But while organising the selection process may help avoid internal rows within a Starmer government, it could still weaken the party and any government in the long run. The shared fate of the Johnson and Truss regimes show the perils of confining your ministerial team to a narrow range of loyalists. By contrast, the successful Labour administrations of Attlee, Wilson and even Blair all had significant representation from the Left — Nye Bevan, Dick Crossman, Barbara Castle, Michael Foot, Tony Benn, Claire Short and John Prescott, to name a few.
There’s a more worrying issue too. What does this tell us about how a Starmer government will handle its critics? Labour’s selection processes appear to be deeply unjust, open to abuse, and verge on the corrupt. Left-wingers, passionate trades unionists, troublemakers and mavericks need not apply. The plan seems to be to wipe out the Left completely, to find the flimsiest excuse to block anyone who doesn’t toe the party line. It is not inconceivable that if Angela Rayner, John Prescott, Margaret Beckett, or Neil Kinnock now applied to be a candidate, they would be blocked at the first hurdle by an NEC panel.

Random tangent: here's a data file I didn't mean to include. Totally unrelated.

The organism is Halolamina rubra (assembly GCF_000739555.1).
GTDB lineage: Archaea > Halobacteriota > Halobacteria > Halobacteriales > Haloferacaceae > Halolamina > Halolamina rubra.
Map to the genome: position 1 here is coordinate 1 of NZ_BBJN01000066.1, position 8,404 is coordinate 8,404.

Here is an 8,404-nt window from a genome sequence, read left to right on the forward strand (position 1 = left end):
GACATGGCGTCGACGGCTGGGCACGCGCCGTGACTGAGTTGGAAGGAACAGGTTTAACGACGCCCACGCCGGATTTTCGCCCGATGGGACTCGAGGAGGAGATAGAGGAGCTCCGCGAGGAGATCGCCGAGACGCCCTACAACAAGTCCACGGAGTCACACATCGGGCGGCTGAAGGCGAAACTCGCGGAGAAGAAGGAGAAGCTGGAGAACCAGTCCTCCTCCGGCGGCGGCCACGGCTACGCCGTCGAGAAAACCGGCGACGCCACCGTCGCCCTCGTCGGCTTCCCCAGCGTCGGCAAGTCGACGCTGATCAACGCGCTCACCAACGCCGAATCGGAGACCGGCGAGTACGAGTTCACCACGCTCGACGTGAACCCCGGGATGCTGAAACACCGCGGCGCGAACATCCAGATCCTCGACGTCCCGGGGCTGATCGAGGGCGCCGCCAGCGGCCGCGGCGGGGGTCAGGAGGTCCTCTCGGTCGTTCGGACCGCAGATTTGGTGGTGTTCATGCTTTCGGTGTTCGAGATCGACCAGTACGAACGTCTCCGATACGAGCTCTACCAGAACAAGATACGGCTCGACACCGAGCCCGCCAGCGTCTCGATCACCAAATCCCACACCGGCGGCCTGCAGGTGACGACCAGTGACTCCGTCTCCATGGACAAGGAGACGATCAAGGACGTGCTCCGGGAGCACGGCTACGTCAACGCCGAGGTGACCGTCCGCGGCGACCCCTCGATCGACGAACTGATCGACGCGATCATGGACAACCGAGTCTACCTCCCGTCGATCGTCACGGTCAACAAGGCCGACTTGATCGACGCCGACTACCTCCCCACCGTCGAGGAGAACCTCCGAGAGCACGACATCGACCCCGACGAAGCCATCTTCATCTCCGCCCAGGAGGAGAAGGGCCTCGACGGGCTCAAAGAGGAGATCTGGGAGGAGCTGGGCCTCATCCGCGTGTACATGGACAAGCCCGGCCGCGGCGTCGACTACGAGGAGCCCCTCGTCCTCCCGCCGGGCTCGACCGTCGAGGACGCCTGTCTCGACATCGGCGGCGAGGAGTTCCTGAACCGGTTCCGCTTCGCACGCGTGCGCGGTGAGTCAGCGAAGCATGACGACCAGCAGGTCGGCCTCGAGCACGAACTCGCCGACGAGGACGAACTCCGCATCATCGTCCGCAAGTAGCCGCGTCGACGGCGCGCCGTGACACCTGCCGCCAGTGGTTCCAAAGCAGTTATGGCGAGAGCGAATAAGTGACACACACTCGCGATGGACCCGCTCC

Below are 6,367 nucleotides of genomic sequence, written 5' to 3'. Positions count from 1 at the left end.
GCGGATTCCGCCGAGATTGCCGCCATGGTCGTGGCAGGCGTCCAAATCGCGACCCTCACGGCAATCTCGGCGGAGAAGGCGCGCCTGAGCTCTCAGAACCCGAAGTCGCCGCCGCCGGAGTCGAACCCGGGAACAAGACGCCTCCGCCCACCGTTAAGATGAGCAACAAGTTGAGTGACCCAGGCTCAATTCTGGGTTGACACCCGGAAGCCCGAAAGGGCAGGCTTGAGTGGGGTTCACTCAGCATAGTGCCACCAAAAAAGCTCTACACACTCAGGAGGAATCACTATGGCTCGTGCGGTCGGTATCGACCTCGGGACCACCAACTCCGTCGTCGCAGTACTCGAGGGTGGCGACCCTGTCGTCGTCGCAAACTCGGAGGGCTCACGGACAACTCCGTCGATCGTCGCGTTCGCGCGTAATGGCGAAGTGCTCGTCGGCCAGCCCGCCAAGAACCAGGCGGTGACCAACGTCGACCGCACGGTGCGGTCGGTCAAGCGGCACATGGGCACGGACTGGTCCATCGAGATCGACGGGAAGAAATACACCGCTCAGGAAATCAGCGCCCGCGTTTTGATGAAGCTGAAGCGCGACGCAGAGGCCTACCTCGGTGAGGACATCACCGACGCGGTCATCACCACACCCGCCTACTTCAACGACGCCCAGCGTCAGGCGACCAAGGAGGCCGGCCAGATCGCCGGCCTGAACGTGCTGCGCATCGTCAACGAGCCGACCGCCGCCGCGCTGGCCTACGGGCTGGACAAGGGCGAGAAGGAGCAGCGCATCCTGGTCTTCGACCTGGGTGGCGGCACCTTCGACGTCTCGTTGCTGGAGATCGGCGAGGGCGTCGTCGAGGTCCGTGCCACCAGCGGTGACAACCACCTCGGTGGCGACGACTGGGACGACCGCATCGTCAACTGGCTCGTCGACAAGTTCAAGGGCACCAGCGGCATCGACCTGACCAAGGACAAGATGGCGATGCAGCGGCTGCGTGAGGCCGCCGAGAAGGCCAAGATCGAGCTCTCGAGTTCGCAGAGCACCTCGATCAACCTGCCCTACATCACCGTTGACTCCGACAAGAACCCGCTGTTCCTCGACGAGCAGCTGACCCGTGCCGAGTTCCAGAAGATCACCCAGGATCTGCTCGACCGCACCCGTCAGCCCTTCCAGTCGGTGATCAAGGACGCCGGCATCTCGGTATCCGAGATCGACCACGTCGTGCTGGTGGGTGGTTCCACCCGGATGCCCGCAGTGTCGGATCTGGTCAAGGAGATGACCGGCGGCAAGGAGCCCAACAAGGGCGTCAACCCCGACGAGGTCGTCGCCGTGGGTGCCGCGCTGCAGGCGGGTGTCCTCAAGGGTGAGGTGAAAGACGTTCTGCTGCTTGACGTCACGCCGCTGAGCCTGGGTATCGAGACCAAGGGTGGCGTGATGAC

Of course, bigwigs in all parties have long tried to fix certain parliamentary selections, and the Labour high command has probably interfered more than most. The Corbynites were ruthless in purging their opponents, often on seemingly trumped-up charges, but their efforts were never on this scale. The Starmer team looks fixated on achieving total control, intent on stamping out anything that might embarrass the party. Their tactics go way beyond the dark arts of Peter Mandelson, Alastair Campbell and New Labour, though it’s not clear how much Starmer knows about how the selection system is being rigged, and whether he — a former human rights lawyer — turns a blind eye to the abuses.
Yet regardless of how involved he is, it seems likely the key players in fixing these 200 selections will be rewarded with substantial jobs in Downing Street. One has to wonder whether, amid the pressures of office, a Starmer premiership would have much respect for dissent. For pluralism is the key to democratic politics — without it lies the road to incompetent government.